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‘Chaos’: New report details headaches Starlink’s deployment in Ukraine gave U.S. officials—including fears Musk might cut service on a whim

Officials feared geofencing was being used to block soldiers from accessing the service.


Marlon Ettinger


Posted on Aug 21, 2023   Updated on Aug 21, 2023, 12:53 pm CDT

A new report in the New Yorker documents the massively influential role Elon Musk has with the U.S. government—including his effort to provide Starlink communications technology to Ukraine.

According to the article, as Musk became more sympathetic to the Russian president, Vladimir Putin, Starlink service started dropping for Ukrainian troops.

“My inference was that he was getting nervous that Starlink’s involvement was increasingly seen in Russia as enabling the Ukrainian war effort, and was looking for a way to placate Russian concerns,” an under-secretary for defense told the magazine after speaking with Musk.

The story highlights Musk’s shift in public support from Ukraine to Russia, and how service was subsequently impacted.

Starlink is a product from one of Elon Musk’s companies, SpaceX. It provides satellite-based internet connectivity based on a network of terminals that can be deployed in places where connectivity is almost nonexistent.

At the onset of Russia’s invasion of Ukraine, Musk sent terminals to the front lines. However, not long after deploying them, he complained about the cost. 

On one occasion, the article reveals, Ukrainian forces were pushing into disputed territory in the south of Ukraine. “We crossed this border and the Starlink stopped working,” a signal-corps soldier named Mykola told the New Yorker.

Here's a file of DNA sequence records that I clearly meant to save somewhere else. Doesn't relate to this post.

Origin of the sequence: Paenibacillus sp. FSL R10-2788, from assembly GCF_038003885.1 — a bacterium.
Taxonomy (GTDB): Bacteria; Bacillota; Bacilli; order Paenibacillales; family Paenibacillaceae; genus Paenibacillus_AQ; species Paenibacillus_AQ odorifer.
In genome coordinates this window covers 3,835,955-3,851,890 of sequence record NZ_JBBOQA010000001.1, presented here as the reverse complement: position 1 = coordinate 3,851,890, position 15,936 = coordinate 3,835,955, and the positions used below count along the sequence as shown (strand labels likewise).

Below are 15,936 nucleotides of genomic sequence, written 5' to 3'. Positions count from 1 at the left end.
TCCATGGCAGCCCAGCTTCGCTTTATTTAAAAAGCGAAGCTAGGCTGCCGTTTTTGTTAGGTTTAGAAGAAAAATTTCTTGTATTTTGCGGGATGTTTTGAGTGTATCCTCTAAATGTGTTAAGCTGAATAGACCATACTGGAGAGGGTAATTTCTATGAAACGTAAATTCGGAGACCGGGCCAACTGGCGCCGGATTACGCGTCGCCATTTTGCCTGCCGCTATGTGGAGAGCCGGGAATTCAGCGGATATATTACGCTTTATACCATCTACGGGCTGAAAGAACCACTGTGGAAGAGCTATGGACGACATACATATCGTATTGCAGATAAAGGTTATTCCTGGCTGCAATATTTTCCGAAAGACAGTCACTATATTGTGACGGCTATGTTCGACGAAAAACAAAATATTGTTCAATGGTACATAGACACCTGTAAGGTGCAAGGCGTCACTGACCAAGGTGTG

The impact was automatic. “It was chaos,” Mykola said.

The outages were reported right when soldiers “breached the frontline into Russian-controlled territory and some during pitched battles,” a senior Ukranian government official told the Financial Times when it happened. Outages were reported in Kherson, Zaporizhzhia, Kharkiv, Donetsk, and Luhansk.

Frantic negotiations with Musk, who’d been providing the service on a non-contractual basis, followed.

“Ukrainian expats who had raised funds for the Starlink units began receiving frantic calls,” the New Yorker reported. One tech executive told the magazine that a Ukrainian official told him they needed Elon “now.”

“How now?” the executive asked, according to the New Yorker. “Like fucking now,” the magazine reported the official said. “People are dying.”

A senior defense official said that there was a “whole series” of meetings in the Defense Department to figure out what to do next.

It was immediately apparent that the department would need to finalize a contract with Musk. According to the magazine, American and Ukrainian officials said that they suspected SpaceX had cut off the service based on geofencing, which “cordon[ed] off areas of access.”

Backchannel negotiations with Musk and the Pentagon eventually convinced him not to continue cutting service.

“The hell with it …,” Musk tweeted in October 2022, “even though Starlink is still losing money & other companies are getting billions of taxpayer $, we’ll just keep funding Ukraine govt for free[.]”

In June, the Defense Department announced they’d signed a contract with SpaceX, which a government official said was so Musk “couldn’t wake up one morning and just decide, like, he didn’t want to do this anymore.” 

The New Yorker report details just how deep Musk’s influence is in the U.S. government now. 

Ronan Farrow, who reported the story, said that a Pentagon spokesman told him that he was “keeping Musk apprised of my inquiries about his role in Ukraine and would grant an interview with an official about the matter only with Musk’s permission.”

“We’ll talk to you if Elon wants us to,” he said, according to the report.

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*First Published: Aug 21, 2023, 12:52 pm CDT